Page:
Dungannon man ‘punched partner after she refused him sex’

The case was heard at the High Court
The case was heard at the High Court

A man allegedly punched and shook his partner by the hair when she refused him sex, the High Court heard on Wednesday.

Evaldas Zalieckas, 28, is accused of launching attacks after the woman entered the bedroom where he had been sleeping beside a half empty bottle of whisky.

The defendant, a Lithuanian national with an address at Lisnaree in Dungannon, Co Tyrone, is charged with four counts of common assault.

Granting bail but banning any unwanted contact with the alleged victim, Sir Richard McLaughlin told him: “There’s a very simple rule in this country - you do not hit women.”

Zalieckas’ partner informed police she had returned home on January 22 to discover him asleep and the whisky bottle on a bedside table, the court heard.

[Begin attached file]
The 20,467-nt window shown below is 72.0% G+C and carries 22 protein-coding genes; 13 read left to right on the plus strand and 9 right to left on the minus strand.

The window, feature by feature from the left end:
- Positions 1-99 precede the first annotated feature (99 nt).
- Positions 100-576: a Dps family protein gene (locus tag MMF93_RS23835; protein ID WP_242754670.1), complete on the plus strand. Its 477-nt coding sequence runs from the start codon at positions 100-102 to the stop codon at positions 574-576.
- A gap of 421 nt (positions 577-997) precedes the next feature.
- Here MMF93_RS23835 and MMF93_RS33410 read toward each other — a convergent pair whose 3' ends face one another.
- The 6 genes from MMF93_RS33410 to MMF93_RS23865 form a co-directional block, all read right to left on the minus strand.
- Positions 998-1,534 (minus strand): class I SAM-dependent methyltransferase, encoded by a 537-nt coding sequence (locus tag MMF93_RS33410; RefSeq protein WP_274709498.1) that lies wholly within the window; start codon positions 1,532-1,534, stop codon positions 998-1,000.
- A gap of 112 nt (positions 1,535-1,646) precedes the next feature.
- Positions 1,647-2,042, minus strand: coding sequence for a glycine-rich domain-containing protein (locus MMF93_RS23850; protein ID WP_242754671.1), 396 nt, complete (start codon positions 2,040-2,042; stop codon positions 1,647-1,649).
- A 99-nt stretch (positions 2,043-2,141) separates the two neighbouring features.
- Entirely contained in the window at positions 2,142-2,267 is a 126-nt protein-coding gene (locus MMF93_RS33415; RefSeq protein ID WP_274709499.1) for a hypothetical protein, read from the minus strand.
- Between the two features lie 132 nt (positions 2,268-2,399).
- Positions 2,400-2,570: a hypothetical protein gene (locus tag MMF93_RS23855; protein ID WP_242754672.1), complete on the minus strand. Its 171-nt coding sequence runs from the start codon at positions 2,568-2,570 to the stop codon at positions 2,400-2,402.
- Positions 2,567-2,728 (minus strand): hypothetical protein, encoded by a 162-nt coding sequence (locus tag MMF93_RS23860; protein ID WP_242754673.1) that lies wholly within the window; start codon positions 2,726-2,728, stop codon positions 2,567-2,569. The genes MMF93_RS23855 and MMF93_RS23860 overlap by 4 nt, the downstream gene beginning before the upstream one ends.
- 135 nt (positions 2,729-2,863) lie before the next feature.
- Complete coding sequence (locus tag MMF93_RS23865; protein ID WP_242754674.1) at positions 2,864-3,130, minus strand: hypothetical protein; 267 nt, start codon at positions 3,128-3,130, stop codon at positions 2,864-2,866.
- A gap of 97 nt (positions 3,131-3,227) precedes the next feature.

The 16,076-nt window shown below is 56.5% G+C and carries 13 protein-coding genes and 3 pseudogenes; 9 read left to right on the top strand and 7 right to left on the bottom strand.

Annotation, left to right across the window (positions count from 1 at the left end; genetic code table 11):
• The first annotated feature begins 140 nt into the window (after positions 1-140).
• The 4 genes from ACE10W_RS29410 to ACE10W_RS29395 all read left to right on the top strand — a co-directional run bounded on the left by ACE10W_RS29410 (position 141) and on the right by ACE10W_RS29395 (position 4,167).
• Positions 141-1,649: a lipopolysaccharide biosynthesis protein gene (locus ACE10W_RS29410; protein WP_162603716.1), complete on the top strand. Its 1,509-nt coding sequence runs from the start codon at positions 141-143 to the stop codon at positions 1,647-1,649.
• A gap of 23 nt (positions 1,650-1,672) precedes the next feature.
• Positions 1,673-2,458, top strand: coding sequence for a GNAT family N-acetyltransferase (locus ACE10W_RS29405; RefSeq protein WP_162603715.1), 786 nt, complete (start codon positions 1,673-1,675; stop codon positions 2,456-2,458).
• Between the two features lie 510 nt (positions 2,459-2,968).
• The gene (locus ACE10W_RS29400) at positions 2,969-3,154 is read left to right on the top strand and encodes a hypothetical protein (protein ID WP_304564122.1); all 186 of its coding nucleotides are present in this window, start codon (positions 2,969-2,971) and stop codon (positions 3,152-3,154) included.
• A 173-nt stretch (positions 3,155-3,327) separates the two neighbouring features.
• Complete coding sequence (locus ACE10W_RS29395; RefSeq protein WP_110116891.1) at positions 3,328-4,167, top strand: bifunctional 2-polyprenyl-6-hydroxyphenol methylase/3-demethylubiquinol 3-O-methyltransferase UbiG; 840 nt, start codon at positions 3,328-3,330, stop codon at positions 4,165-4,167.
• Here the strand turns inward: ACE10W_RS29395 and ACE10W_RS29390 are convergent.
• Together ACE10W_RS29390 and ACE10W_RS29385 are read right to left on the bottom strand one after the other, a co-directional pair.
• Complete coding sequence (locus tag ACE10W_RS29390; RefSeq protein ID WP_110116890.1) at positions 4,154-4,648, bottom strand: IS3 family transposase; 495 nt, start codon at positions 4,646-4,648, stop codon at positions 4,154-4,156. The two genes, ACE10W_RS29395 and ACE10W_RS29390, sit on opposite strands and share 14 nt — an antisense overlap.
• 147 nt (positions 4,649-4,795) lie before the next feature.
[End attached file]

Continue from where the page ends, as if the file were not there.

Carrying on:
Prosecution counsel Adrian Higgins said she then claimed to have made something to eat and returned to the bedroom to watch television.

“She said the defendant awoke and asked her for sex,” Mr Higgins continued.

“When she declined his request the injured party said the defendant assaulted her by grabbing her hair and shaking her head back and forth for approximately four to five seconds with force.

“She said he then grabbed her face with extreme force, covering her mouth and nose for approximately two to three seconds.”

It was claimed the woman used an excuse of taking their dog for a walk to get out of the house.

According to Mr Higgins she went to a friend’s home but despite being offered refuge decided to go back to Zalieckas.

A further “almost carbon copy” assault then occurred, it was alleged.

The prosecutor claimed: “Again the defendant requested sex, she declined, he got up on his knees and punched her with a closed fist to the back of the head.”

A further blow was allegedly inflicted to her back while she was turned away.

However, with police not opposing bail and complaints said to have been withdrawn, bail was granted to another address in Dungannon.

The judge warned Zalieckas that a prosecution could still proceed with evidence from the alleged victim.

Sir Richard said: “He needs to understand that in this country, as in other countries opposed to it, violence against women is an extremely serious matter.

“Even if this lady has withdrawn her complaint, the court regards that as common and therefore of very little significance.”